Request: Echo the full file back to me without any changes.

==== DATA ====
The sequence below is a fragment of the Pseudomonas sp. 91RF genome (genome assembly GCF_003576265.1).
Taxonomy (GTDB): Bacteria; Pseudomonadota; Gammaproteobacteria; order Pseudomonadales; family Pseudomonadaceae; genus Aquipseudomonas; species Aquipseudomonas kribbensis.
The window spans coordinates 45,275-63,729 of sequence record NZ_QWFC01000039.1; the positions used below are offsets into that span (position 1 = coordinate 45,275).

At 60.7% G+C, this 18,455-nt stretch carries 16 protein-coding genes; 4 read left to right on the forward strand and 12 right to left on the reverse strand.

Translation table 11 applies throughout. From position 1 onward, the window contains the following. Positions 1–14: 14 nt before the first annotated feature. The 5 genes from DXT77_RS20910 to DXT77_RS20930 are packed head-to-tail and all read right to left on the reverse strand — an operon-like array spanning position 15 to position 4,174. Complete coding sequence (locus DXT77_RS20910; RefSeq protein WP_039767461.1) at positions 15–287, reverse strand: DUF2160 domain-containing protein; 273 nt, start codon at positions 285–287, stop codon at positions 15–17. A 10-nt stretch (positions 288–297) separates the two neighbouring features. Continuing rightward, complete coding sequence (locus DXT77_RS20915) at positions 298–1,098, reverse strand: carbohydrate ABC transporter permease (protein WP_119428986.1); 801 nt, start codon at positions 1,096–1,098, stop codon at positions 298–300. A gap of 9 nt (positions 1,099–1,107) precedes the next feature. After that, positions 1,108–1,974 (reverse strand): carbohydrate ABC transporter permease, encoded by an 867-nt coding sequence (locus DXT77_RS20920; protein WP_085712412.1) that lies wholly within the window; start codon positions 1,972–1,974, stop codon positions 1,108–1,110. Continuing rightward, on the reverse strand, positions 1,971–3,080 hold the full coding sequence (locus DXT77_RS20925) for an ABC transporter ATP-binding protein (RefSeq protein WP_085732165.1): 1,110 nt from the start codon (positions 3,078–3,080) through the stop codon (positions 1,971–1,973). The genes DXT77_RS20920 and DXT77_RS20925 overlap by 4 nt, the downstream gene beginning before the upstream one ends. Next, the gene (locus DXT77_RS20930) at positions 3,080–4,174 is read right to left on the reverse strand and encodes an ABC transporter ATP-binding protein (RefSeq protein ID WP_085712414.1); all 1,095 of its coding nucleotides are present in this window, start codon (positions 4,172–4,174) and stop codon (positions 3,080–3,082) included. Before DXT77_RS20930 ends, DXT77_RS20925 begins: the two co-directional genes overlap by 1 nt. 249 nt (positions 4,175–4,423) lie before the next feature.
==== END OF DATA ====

The sequence below is a fragment of the Pseudomonas sp. 91RF genome (genome assembly GCF_003576265.1).
Taxonomy (GTDB): Bacteria; Pseudomonadota; Gammaproteobacteria; order Pseudomonadales; family Pseudomonadaceae; genus Aquipseudomonas; species Aquipseudomonas kribbensis.
The window spans coordinates 45,275-63,729 of sequence record NZ_QWFC01000039.1; the positions used below are offsets into that span (position 1 = coordinate 45,275).

At 60.7% G+C, this 18,455-nt stretch carries 16 protein-coding genes; 4 read left to right on the forward strand and 12 right to left on the reverse strand.

Translation table 11 applies throughout. From position 1 onward, the window contains the following. Positions 1–14: 14 nt before the first annotated feature. The 5 genes from DXT77_RS20910 to DXT77_RS20930 are packed head-to-tail and all read right to left on the reverse strand — an operon-like array spanning position 15 to position 4,174. Complete coding sequence (locus DXT77_RS20910; RefSeq protein WP_039767461.1) at positions 15–287, reverse strand: DUF2160 domain-containing protein; 273 nt, start codon at positions 285–287, stop codon at positions 15–17. A 10-nt stretch (positions 288–297) separates the two neighbouring features. Continuing rightward, complete coding sequence (locus DXT77_RS20915) at positions 298–1,098, reverse strand: carbohydrate ABC transporter permease (protein WP_119428986.1); 801 nt, start codon at positions 1,096–1,098, stop codon at positions 298–300. A gap of 9 nt (positions 1,099–1,107) precedes the next feature. After that, positions 1,108–1,974 (reverse strand): carbohydrate ABC transporter permease, encoded by an 867-nt coding sequence (locus DXT77_RS20920; protein WP_085712412.1) that lies wholly within the window; start codon positions 1,972–1,974, stop codon positions 1,108–1,110. Continuing rightward, on the reverse strand, positions 1,971–3,080 hold the full coding sequence (locus DXT77_RS20925) for an ABC transporter ATP-binding protein (RefSeq protein WP_085732165.1): 1,110 nt from the start codon (positions 3,078–3,080) through the stop codon (positions 1,971–1,973). The genes DXT77_RS20920 and DXT77_RS20925 overlap by 4 nt, the downstream gene beginning before the upstream one ends. Next, the gene (locus DXT77_RS20930) at positions 3,080–4,174 is read right to left on the reverse strand and encodes an ABC transporter ATP-binding protein (RefSeq protein ID WP_085712414.1); all 1,095 of its coding nucleotides are present in this window, start codon (positions 4,172–4,174) and stop codon (positions 3,080–3,082) included. Before DXT77_RS20930 ends, DXT77_RS20925 begins: the two co-directional genes overlap by 1 nt. 249 nt (positions 4,175–4,423) lie before the next feature.